|Table 1: The Number of the Retrieved Articles Based on the Year of Publication and the Applied Search Engines|
Click here to view
In addition, the number of total retrieved articles were divided by the number of deaths that is, 120/43,000 for "Bam earthquake" (nearly 0.0028 articles per death) and 864/986 for "Hurricane Katrina" (nearly 0.88 articles per death).
| Discussion|| |
During recent years "Bam earthquake" and "Hurricane Katrina" are among those natural disasters that have received worldwide attention.  Although these two natural disasters occurred in diverse time and space zones and have substantially different consequences the results of the current study have also clearly demonstrated that overall there are shortages of scientific studies of "Bam earthquake" in comparison to "Hurricane Katrina." This is an unfortunate fact that not only the developing countries are more prone to natural disasters and their devastating impacts  but also the consequences of natural disasters are considerably less studied within developing countries.
Moreover, evidence suggests that even within both developed and developing countries natural disasters strike more poor people as they often live where the land is cheap and prone to natural disasters (e.g. "at the bottom of volcanoes," "on the coast," "in seismically dynamic areas"). , This clearly explains why in the 21 st century underprivileged people especially in East Asia and Pacific, South Asia, and Sub-Saharan Africa have two times greater exposure to natural disasters than prosperous people.  This fact should not act as an excuse to not scientifically investigate the impacts of natural disasters in poor people especially within developing countries.
However, the evidence further suggests that within developing countries very low budget is allocated for studying health-related phenomena , including the consequences of the natural disasters. Even more prosperous developing countries including such as some middle-eastern oil reach countries spend far less on scientific investigations than that of the developed countries. 
It is also worth mentioning that within developing countries the quality of existing health-related databases plus health monitoring and surveillance systems are usually weak. , If a disaster either natural  and/or man-made , occurs, there would be also huge disruptions in gathering such low quality data. Furthermore, due to censorship policies even such low quality data might not be readily available for scientific investigations.  All these might partially explain why usually there are lower scientific contributions from developing countries in comparison with developed countries. 
The other important findings of the present study is that for both "Bam earthquake" and "Hurricane Katrina" it was a very short-term (i.e., 3-4 years) of increasing trend of publications which was followed by a constantly declining trend. Although this trend looks to be expected for studying any natural disasters more emphasis should be in place to study longer term impacts of the catastrophic disasters.
Let us take mental health status after natural disasters as an example. Evidence suggests that due to: "Personal intimidations to life," "loss of loved ones," "possessions loss," "massive demolition," "collapse of social security systems," "breakdown of social structure," etc., natural disasters have a great impact on the mental health status of the affected people.  Evidence further suggests that the impacts of catastrophic disasters on mental health status are greater than milder ones ,,, and such impacts might be evident years after a natural disaster has occurred.  Therefore, this is very unfortunate that 11 years after "Bam earthquake" no English or Persian studies have been indexed.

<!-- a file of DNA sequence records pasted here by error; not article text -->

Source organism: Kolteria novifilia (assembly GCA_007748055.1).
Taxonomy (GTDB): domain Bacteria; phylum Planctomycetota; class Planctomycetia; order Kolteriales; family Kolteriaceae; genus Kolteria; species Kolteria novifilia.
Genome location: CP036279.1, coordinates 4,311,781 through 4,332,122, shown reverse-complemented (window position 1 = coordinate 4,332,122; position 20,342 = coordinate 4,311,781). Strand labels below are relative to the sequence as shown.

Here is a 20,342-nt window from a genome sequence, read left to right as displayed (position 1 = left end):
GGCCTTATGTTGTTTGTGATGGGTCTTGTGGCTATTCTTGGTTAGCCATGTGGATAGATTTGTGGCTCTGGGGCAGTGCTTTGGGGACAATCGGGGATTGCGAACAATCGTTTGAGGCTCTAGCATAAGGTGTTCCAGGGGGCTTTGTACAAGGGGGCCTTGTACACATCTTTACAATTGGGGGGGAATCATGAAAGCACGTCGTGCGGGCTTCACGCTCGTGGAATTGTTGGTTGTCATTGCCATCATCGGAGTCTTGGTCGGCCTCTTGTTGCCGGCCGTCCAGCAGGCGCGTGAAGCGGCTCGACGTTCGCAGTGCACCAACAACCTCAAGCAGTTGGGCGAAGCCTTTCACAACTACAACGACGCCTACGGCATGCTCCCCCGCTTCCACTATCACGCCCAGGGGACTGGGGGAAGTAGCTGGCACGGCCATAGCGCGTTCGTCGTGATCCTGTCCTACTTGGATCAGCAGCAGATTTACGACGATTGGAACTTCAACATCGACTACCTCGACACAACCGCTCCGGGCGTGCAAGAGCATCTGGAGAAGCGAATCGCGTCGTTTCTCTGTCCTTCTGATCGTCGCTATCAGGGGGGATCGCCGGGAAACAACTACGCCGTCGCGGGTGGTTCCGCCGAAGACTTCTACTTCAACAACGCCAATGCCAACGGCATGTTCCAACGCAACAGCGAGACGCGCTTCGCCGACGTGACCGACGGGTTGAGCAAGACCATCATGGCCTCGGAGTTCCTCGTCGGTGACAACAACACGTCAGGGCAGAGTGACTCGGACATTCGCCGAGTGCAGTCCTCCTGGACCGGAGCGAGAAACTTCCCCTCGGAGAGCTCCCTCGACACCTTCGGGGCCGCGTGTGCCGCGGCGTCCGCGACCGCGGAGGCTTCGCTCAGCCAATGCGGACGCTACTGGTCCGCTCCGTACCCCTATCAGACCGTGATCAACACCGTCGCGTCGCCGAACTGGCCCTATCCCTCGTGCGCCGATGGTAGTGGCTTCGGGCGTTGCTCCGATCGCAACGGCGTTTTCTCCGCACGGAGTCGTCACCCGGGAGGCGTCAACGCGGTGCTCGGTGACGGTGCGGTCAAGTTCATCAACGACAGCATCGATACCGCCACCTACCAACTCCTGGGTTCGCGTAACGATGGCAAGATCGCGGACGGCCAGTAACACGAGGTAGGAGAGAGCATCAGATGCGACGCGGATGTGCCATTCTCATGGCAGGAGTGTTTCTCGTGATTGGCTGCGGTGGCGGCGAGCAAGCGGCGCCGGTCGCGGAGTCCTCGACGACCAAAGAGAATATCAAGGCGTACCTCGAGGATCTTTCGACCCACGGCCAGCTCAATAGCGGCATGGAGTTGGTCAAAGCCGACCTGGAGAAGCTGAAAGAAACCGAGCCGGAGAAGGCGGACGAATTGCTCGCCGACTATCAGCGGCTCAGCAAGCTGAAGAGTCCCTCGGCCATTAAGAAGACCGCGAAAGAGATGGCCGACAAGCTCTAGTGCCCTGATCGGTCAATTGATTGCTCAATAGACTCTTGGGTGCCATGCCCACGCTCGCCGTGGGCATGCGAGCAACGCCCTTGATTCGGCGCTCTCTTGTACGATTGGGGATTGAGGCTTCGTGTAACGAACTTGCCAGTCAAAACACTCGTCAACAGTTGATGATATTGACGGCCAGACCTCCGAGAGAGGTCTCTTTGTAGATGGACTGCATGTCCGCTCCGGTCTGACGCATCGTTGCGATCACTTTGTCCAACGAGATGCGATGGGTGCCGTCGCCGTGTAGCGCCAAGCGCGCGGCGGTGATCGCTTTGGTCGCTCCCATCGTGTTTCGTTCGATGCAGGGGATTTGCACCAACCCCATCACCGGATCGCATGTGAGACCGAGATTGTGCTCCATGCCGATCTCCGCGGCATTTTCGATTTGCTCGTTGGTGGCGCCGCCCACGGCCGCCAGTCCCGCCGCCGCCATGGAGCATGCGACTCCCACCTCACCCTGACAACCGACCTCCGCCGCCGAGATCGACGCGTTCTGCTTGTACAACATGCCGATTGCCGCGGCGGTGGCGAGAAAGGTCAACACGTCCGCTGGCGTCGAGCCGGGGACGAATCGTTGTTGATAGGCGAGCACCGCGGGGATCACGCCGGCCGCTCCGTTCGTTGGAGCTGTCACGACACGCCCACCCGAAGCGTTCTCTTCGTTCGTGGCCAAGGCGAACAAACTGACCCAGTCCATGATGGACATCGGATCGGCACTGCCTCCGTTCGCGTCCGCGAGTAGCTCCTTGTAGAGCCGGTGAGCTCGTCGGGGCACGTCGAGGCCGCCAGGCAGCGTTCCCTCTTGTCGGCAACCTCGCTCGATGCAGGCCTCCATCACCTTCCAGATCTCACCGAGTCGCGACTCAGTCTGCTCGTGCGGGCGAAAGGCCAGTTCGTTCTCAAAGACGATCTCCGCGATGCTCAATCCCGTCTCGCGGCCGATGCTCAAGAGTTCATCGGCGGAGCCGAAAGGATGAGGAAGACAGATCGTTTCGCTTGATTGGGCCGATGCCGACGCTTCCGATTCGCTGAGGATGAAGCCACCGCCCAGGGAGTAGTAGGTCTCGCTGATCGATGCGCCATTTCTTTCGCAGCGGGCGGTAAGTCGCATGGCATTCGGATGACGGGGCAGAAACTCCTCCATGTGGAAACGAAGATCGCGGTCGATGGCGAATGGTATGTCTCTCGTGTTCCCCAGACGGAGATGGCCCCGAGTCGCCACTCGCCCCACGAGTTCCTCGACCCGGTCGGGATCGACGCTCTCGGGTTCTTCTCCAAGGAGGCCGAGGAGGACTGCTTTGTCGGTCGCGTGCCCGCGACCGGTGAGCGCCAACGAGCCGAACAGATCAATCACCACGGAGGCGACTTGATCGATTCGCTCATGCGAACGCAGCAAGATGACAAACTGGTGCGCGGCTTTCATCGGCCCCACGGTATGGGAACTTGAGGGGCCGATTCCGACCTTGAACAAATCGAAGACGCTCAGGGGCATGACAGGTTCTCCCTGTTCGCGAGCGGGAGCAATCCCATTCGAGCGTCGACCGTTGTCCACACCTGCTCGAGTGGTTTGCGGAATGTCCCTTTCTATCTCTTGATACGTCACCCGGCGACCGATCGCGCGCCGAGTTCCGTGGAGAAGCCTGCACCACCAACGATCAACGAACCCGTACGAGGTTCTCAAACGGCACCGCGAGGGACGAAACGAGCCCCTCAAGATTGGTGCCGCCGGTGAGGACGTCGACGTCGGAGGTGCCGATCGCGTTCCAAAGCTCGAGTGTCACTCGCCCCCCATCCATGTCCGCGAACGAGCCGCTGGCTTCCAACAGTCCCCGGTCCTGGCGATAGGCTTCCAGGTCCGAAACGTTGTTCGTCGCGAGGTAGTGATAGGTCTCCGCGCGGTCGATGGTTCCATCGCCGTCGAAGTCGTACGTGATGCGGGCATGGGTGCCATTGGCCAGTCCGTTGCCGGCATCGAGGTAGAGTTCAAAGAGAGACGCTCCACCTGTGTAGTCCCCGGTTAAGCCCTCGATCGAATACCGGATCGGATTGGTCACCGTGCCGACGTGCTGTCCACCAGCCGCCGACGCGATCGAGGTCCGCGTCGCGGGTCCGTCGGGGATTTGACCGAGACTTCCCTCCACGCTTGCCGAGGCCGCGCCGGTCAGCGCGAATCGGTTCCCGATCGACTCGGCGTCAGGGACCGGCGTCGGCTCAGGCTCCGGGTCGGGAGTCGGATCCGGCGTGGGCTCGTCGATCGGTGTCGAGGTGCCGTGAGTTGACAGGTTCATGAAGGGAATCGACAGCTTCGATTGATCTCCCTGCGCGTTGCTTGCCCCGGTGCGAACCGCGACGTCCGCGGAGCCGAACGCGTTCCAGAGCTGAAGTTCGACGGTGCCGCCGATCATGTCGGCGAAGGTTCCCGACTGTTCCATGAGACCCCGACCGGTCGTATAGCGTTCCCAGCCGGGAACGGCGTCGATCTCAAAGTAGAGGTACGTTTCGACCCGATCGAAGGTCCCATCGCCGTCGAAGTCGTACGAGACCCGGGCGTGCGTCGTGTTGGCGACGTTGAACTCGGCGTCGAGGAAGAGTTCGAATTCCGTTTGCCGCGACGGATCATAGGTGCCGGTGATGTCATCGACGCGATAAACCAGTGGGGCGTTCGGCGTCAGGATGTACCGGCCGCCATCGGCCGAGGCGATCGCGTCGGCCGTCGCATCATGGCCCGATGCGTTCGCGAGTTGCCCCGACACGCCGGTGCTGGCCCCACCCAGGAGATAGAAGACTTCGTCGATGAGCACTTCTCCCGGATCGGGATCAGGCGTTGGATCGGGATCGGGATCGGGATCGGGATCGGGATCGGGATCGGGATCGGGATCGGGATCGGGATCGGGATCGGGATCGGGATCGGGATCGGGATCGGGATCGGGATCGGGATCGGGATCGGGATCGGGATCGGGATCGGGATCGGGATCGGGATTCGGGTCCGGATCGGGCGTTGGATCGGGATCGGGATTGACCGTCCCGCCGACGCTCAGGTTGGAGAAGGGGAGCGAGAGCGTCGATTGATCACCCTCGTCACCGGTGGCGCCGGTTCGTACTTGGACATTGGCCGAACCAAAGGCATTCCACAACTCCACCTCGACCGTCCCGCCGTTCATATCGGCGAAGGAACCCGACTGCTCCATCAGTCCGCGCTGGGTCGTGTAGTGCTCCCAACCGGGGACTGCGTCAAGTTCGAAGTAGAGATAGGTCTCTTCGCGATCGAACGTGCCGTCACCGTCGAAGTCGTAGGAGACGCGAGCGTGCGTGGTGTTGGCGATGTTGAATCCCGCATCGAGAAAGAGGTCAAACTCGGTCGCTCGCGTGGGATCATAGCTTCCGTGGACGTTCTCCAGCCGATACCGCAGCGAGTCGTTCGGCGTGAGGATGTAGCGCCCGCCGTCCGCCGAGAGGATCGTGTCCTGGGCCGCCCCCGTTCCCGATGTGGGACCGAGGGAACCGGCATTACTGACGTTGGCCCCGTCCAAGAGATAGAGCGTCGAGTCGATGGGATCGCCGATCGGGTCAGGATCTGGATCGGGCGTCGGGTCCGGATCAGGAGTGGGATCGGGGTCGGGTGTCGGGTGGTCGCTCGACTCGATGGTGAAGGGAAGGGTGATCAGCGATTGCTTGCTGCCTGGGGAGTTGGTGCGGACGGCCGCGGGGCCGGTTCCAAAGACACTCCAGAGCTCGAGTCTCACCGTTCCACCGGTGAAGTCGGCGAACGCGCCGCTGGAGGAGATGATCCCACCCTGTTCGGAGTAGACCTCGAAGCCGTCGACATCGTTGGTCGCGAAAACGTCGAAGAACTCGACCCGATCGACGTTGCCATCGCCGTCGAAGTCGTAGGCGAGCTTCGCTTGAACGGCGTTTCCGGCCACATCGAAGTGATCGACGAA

It is also worth mentioning that although no Persian studies were retrieved regarding "Hurricane Katrina" and this seems to be usual, surely there are good lessons that Iranian emergency care and disaster response might learn from this tragic disaster. Evidence suggests that there are always good lessons that one country might learn by investigating the other country's response to a natural disaster. For example, US emergency care and disaster response have learned good lessons from the 2011 Great East Japan Earthquake. 
Therefore, it can be concluded that developing world countries need to establish a comprehensive surveillance system that enables them to congregate necessary information as soon as a disaster happens. In addition, this system should continue to collect the vital information for a long period to permit the scientists to study the longer impacts of a disaster as well. ,
In addition, more scientific work and documentation should be encouraged in response to catastrophic disasters in developing worlds and surely this needs scientists' and governments' commitment alike. Allocating sufficient budgets and designing well-established methodological studies are vital and international joint collaborations and cooperation should be seriously persuaded. ,
| Limitation of the Study|| |
To sum up it is worth mentioning that within the current study a well-known International search engine (PubMed) and a well-known Iranian search engine (SID) have been investigated. Therefore, it would be possible that by altering the search strategy e.g., by selecting new international search engines such as Scopus (http://www.scopus.com/), etc., and Iranian search engines such as Magiran (http://www.magiran.com/), etc., more articles be retrieved. However, it is rather impossible that retrieving more articles would change the current unbalanced situation.
| Conclusions|| |
The results of the current study have clearly demonstrated that overall there are shortages of scientific studies of "Bam earthquake" in comparison to "Hurricane Katrina."
Public health implication of the study
More efforts should be in place to investigate both short and long term consequences of natural disasters especially within developing countries where more natural disasters occur.
The author would like to thank Lesley Pocock for her valuable comments on an earlier draft of this article.
Financial support and sponsorship
Conflicts of interest
There are no conflicts of interest.